A properly functioning fireplace is an essential component to the overall safety of your home. Proper maintenance will ensure that your fireplace is ready for use each heat season and that any major hazards which could endanger those inside or around the home are avoided.
Proper fireplace maintenance includes (but is not limited to):
Annual sweeps and inspections:
Just like any other heating or cooling system in your home, having a certified chimney sweep give things a cleaning and a once-over annually can prevent potential hazards for you and those in your home. Sweeps remove the creosote which will have built up from burning wood and to make sure all components of the fireplace (firebox, damper, smoke-chamber, etc.) are in proper order.
Cleaning out ashes:
While a thin layer of an ash-bed is not a bad thing during heat season (as it can help to insulate and keep the fire burning hotter), a mound of ash can reduce the breathability of a fire.
Burning seasoned wood:
This may a greater tip for chimney maintenance, but nevertheless as it the place in which wood is burned (the firebox), we wanted to throw it in there for you. Ensure that the wood you are burning is seasoned – not with salt or pepper. The term means wood that has been cut and dried for a significant amount of time. Long enough to allow the sap or any other moisture in the wood to dry up. If you are burning greener or unseasoned wood, you are increasing the potential for the highly flammable creosote to build up further along in the chimney’s flue system. Don’t know what creosote is? Feel free to head on over to our blog to read up on creosote, and the negative effects of burning in a chimney that has not been swept or inspected.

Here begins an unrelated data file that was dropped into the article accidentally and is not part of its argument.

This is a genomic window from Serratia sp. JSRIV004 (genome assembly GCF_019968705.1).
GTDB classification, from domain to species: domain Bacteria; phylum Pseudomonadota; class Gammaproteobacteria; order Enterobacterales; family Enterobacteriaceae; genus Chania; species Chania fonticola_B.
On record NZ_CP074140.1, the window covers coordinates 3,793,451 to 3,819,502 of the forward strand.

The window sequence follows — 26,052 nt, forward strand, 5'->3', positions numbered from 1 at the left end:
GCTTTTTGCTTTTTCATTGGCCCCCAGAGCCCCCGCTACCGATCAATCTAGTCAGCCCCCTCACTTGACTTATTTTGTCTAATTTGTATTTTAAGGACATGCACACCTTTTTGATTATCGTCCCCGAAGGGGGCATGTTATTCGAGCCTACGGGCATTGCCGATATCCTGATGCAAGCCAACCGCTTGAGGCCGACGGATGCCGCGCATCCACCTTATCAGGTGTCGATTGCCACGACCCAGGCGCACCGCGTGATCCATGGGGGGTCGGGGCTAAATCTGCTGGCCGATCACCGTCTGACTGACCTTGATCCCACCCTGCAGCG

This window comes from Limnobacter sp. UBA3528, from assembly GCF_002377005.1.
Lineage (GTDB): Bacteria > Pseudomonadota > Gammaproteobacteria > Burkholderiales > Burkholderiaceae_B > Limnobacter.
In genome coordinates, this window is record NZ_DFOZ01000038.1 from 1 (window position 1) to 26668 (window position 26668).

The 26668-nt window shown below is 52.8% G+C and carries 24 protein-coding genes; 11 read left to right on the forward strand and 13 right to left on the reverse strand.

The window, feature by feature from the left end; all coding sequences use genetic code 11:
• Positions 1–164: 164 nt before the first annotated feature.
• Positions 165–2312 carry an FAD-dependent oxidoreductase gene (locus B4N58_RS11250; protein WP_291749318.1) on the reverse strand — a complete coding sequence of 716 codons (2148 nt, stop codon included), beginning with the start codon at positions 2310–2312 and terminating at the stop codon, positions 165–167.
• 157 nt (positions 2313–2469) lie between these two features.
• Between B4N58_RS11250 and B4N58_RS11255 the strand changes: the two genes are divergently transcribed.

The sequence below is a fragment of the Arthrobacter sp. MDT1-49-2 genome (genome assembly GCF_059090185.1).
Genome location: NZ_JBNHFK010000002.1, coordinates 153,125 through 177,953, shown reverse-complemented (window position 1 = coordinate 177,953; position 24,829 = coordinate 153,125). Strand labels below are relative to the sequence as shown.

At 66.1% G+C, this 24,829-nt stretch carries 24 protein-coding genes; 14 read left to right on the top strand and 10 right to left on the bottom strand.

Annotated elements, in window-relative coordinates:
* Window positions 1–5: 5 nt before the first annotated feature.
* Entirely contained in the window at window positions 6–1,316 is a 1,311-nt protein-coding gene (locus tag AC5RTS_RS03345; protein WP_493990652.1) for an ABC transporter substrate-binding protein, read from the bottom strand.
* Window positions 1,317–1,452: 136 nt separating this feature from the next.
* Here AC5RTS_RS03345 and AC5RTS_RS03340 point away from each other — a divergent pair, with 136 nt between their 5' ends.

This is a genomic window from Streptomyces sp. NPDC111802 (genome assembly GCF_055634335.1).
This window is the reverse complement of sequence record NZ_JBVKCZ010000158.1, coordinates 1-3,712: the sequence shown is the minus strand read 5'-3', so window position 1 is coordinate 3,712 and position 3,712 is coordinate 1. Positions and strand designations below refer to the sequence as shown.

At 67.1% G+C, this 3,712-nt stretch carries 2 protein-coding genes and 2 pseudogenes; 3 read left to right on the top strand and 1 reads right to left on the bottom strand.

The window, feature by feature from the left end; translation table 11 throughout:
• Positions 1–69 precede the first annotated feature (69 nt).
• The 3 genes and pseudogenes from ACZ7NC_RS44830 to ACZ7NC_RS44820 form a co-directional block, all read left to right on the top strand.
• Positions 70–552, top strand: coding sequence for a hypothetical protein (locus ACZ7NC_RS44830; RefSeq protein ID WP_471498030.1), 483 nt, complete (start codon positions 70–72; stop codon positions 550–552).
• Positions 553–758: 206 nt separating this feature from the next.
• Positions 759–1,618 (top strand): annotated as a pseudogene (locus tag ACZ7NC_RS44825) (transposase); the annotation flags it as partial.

The condition of the fireplace walls, damper and smoke-chamber:
This is a key responsibility as a homeowner who utilizes the fireplace! The walls of your fireplace will likely either be masonry (fire-brick) or what we in the industry call “refractory panels.” These line the walls of the fireplace and are extremely essential in containing the combustion (or fire) and can withstand the immense heat of the fires. Mortar joints between the fire-brick can begin to erode from use, the fire-brick itself can crack, and refractory panels can crack and split, each instance allows smoke, and any other byproducts of your fires (like the creosote mentioned above) to no longer be exhausted up out and away from the home, but rather into the surrounding structure of the home – fires that are not contained are not friendly fires, ever.
The damper should be capable of being opened and closed fully as to allow proper venting of fires and to create an efficient burn when the fireplace is in use. The smoke chamber is the space which is located just above the firebox (where the fires are burned). Smoke from your fires head up to this space and circulates in a helical or spiral manner. There should not be visible holes, cracks or spaces which you can see, allowing the smoke to travel anywhere but up into the flue system (grab a flashlight for this assessment).
Generally you won’t see much past this point, which is why a camera inspection is always advised prior to heat season. Ensuring your fireplace is properly maintained is critical to the safety of your home. If you notice any functional concerns, whether that is the fire-brick cracking, missing mortar, or cracked refractory panels, give us a call. All of our chimney Outfitters are certified by The Chimney Safety Institute of America, possessing a working knowledge of your fireplace classification and industry regulations, codes and safety standards.